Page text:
Facebook Inc: “Double Threat” Could Send FB Stock Soaring
Facebook Inc (NASDAQ:FB) stock is just one of the many tickers that got killed after the Brexit news. In the past two trading sessions, Facebook stock fell 5.3%. However, unlike many other tickers, Facebook has two factors that could send its share price back up sooner than you think.
Allow me to explain…
Facebook Stock Extremely Oversold
First up, as Facebook shares plunged, one technical indicator is saying that the stock has entered extremely oversold territory.
I’m looking at the relative strength index (RSI). It is based on the closing prices of a recent trading period and compares the magnitude of recent gains to recent losses to measure the momentum in a stock.
The RSI ranges from zero to 100. A stock is considered to be overbought once the RSI approaches 70 and oversold if the RSI approaches 30. Right now, the 14-day RSI of Facebook stock is at 29.72, indicating that FB shares are extremely oversold.
Note that for a solid company like Facebook, the RSI cannot stay on the floor forever. Last time Facebook stock’s RSI dipped below 30 was in August 2015, when the entire stock market was crashing (similar to what’s happening right now). In the two months following that, Facebook shares climbed more than 25%.
Chart courtesy of www.StockCharts.com
Connecting Businesses with Consumers
Then there’s Facebook’s unique role in connecting businesses with consumers.
As the biggest online social network in the world, Facebook’s main revenue source is advertising. In the first quarter of 2016, the company generated $5.2 billion of ad revenue, representing 96.6% of its total revenue. (Source: “Facebook Q1 2016 Results,” Facebook Inc, April 27, 2016.)
The question is as Facebook’s userbase reaches a mind-boggling 1.65 billion, how can the company grow any further?
This time, the answer can be found in businesses and, in particular, local businesses.
To give you an idea of how important a platform Facebook has become to local businesses, here are some numbers. Globally, 50 million small businesses have Facebook pages. (Source: “Facebook Hits 100M Hours of Video Watched a Day, 1B Users on Groups, 80M on FB Lite,” TechCrunch, January 27, 2016.) In the U.S., 41% of small businesses use Facebook. (Source: “Small Businesses Are So-So about Social,” eMarketer, April 14, 2015.) Moreover, more than 30 million small businesses update their Facebook pages at least once a month. (Source: “Facebook Fit: 30M SMB Pages, 19M Run Via Mobile,” Adweek, June 3, 2014.)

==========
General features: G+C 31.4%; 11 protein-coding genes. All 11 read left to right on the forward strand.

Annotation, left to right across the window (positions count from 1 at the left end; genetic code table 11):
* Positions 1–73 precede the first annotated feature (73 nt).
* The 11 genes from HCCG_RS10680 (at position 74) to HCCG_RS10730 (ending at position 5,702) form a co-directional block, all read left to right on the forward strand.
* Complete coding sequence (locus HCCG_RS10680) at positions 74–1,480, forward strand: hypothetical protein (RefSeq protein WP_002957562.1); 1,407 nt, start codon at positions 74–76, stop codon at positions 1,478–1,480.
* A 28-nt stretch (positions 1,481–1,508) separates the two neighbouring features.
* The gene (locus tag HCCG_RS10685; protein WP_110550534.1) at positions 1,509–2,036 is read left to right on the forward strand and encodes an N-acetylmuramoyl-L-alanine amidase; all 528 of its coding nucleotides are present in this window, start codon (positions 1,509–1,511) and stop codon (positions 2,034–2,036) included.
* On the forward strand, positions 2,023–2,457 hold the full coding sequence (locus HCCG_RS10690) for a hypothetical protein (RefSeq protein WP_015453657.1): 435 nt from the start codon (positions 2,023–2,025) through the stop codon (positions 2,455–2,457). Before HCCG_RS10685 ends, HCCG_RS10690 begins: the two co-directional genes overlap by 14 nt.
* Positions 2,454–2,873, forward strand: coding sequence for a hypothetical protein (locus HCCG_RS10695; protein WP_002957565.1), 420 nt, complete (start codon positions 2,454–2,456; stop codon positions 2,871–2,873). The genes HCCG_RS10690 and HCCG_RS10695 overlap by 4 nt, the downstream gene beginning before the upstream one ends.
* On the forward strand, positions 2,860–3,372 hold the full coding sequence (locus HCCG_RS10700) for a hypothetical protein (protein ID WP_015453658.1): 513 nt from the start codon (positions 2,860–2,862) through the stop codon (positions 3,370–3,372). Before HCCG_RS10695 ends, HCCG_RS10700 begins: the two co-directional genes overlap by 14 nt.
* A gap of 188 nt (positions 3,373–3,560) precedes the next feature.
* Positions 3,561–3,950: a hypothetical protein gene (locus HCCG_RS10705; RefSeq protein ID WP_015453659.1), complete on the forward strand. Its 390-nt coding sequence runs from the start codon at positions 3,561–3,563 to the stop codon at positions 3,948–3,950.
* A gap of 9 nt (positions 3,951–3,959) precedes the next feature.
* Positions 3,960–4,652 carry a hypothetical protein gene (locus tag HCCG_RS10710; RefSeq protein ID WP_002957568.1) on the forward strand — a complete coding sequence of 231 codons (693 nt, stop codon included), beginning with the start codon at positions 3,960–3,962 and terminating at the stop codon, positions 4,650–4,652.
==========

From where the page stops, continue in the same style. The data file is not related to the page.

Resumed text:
When a platform amassed billions of consumers and tens of millions of businesses, it has huge monetizing potential. By March 2016, Facebook reached three million businesses who are active advertisers, which represented a 50% increase over the previous year. (Source: “Facebook: Active Advertisers Jump to 3 Million,” CNBC, March 2, 2016.)
Note that among the three million active advertisers, the vast majority are small businesses. One of the reasons why small businesses are embracing Facebook is that the platform offers advertising tools to target local consumers.
For instance, if you were to advertise your local business on Facebook, you can target your ad according to location, age, and gender. Also, in order to help advertisers track whether the ad works, Facebook recently introduced the interactive map feature. After including the interactive map, businesses can track how many users who saw the ad and actually visited the physical store. (Source: “Facebook’s New Ads Will Track Which Stores You Visit,” Recode, June 14, 2016.)
However, note that despite Facebook’s huge advertising business, there is still plenty of room to grow. The company said that 35% of small businesses in the U.S. are yet to have an online presence.
Also, its three million active advertisers are only a small percentage of the 50 million businesses that have Facebook pages. If more advertisers find success through Facebook and the word gets around, more could join. If the company adds even a small percentage of its tens of millions of potential advertisers, it could easily see a few billion dollars of extra revenue.
The Bottom Line on Facebook Stock
Right now, Facebook stock is down like most of its peers in the Internet industry. But given the extremely oversold environment and the company’s growing advertising business, a bounce in FB stock could come soon.